Prosecution or PersecutionBy Andy Manatos
A gunshot rang out in the Russell Senate Office Building as U.S. Senator Lester Hunt pressed the end of the barrel of his gun to his temple. He experienced the destructive, often lethal, power of threatened national humiliation. A group of U.S. Senators, including Joseph McCarthy, attempted to secure their party’s majority of the Senate by keeping Senator Hunt from running for re-election. They threatened to have spread in headlines across America about his son’s 1954 arrest for gay activities, which were then considered scandalous.
National humiliation is a mega-weapon that carries life-shattering ramifications even when wielded honorably. For example, two U.S. Senators who were censured by the Senate in the 1950s and ’60s died prematurely in the wake of their national humiliation. Taken alone, the high-profile prosecution tarnishes reputations and careers with irrevocable consequence; it must only be applied to the indisputably guilty. Otherwise, we victimize the innocent.
Essential to the determination of indisputable guilt is presumed innocence. Today’s media-led portrayals of Congressional activities are too often presumed as nefarious. Ironically, this Congress is the cleanest in history and in the world. This negative presumption makes perfectly legitimate activities, like Congressional questioning of apparent agency wrongdoing, appear improperly motivated and against the public interest.
The Congress and agencies were better understood in the 1970s and ’80s when Senator Bill Proxmire gave his highly publicized “Golden Fleece Award.” His monthly prize, given to the worst example of agency misconduct, made the American public more aware of the need for Congressional oversight of agency transgressions.
Today, America is virtually unaware of the egregiousness of agency wrongdoing. Who knows of the recent case of a paraplegic widow of a WWII hero and Army general who had her pension, tax returns and social security checks withheld by the Veterans Administration (VA), to the tune of $140,000? Years of family efforts to secure her funds failed, and she was on the verge of being forced from her daughter’s home. At a contributor’s request, a Member of Congress raised it to the VA Secretary’s level and the widow’s funds were returned.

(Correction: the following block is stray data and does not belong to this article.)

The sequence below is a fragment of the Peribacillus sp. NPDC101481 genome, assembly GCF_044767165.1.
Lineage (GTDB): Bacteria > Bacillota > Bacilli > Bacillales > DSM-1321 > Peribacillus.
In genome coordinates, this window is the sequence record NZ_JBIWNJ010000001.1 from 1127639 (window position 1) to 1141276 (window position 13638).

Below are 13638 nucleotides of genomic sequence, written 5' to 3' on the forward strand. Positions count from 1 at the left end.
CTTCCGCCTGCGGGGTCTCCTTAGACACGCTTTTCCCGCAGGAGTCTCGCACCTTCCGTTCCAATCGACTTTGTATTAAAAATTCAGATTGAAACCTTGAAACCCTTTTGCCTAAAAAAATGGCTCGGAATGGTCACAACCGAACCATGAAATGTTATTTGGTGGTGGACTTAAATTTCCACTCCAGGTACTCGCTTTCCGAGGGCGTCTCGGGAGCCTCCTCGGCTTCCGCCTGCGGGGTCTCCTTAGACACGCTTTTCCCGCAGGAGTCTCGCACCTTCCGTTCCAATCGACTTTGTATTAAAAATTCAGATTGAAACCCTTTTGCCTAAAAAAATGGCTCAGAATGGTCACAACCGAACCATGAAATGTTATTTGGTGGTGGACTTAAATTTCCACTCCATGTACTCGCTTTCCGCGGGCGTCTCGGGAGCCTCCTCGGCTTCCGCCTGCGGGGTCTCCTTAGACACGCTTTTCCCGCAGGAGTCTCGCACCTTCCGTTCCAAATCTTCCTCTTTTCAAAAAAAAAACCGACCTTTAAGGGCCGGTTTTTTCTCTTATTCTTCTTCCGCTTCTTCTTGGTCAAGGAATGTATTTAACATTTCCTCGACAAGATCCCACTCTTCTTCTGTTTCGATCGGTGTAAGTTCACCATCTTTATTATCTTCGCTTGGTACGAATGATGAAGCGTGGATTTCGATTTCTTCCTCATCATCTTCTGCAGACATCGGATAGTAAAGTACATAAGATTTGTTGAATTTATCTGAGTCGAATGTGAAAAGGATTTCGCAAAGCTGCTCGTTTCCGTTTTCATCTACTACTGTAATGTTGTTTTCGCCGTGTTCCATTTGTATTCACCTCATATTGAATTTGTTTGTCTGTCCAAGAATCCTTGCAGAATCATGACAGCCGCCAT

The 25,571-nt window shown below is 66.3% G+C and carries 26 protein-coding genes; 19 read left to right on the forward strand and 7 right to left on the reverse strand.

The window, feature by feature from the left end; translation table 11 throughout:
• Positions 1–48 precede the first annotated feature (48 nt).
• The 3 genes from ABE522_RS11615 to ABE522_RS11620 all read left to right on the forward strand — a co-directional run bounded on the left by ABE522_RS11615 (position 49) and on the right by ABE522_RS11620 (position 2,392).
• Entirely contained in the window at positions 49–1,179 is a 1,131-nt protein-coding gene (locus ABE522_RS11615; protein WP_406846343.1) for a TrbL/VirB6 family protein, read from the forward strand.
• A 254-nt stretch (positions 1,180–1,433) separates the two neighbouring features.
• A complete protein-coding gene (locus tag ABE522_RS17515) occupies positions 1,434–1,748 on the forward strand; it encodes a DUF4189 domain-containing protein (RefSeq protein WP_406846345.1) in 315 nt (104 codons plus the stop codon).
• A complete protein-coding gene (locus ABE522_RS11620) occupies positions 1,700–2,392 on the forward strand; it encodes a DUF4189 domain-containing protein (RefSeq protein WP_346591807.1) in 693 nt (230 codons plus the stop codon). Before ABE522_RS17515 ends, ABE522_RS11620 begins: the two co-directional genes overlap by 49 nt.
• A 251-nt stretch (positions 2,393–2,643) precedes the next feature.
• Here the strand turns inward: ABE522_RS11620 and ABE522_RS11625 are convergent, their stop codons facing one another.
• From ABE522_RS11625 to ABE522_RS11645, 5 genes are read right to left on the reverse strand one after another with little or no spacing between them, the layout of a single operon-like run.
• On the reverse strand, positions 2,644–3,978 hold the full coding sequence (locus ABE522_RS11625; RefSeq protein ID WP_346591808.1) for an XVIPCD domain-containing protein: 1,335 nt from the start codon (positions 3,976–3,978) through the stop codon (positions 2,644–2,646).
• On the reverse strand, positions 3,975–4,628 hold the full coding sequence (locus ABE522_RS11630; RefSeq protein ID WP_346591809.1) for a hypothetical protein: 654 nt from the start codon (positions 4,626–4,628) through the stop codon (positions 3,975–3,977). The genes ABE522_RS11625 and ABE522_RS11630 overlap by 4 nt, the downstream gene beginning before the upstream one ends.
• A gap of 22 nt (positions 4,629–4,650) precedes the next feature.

Or take the case of a builder who signed a contract with the federal government and fell victim to a foreman who wanted a different contractor. This foreman gave the builder a change-order with a 30-day deadline, withheld for 31 days his approval of the required change-order plans, and then fired the builder for missing the deadline. A Senator’s questions, urged by a contributor, corrected this agency wrongdoing.
Incorrect presumptions about Congressional oversight of agencies ignore the fact that Senators and members: (1) Come to Washington to spend significant amounts of time questioning apparent U.S. government wrongdoing; (2) Have no actual control over agencies except for the moral weight of their questions; (3) Have their questions essentially ignored by the agencies 99 percent of the time; (4) Gain information about questionable agency actions from many sources including friends, some of whom support their reelection; and (5) Scrupulously refuse to raise questions lacking in merit, regardless of who makes the request.
For those who work with the Congress, smelling the occasional crooks among the hard working public servants is not difficult. And, too frequently, we see the innocent attacked. The investigations and prosecution of Senators Ted Stevens, John McCain and national hero John Glenn come to mind, as does the impending case against Senator Bob Menendez.
Misuse of this life-shattering mega-weapon intruded into my life as a boy when my father discovered the slumped body of his boss, Senator Hunt. Its intrusion continues today into the lives of my friends.
• Two friends and likely-to-win Senate candidates lost Senate seats and their dreams due to unjust ethics investigations and prosecutions during their campaigns from which they were exonerated after the elections.
• An innocent friend was terribly humiliated before his neighbors, horrified family and the invited media as he was handcuffed and arrested at 5 a.m. in his nightclothes. The arrest and charges against my friend were dropped but they unnecessarily hurt his reputation and business, and he lost over $1 million in legal fees.
• Another later-exonerated friend lost his honor, hundreds of thousands in legal fees and his health. Friends attribute his early death to his acutely felt humiliation.
• And, finally, a very bright, very shy and very innocent high school friend escaped the humiliation of an unjust government prosecution by taking his own life.
Joseph Walsh said to Senator Joseph McCarthy, his era’s destroyer of lives in the sincere pursuit of wrongdoing, “Let us not assassinate this lad further, have you no sense of decency at long last?”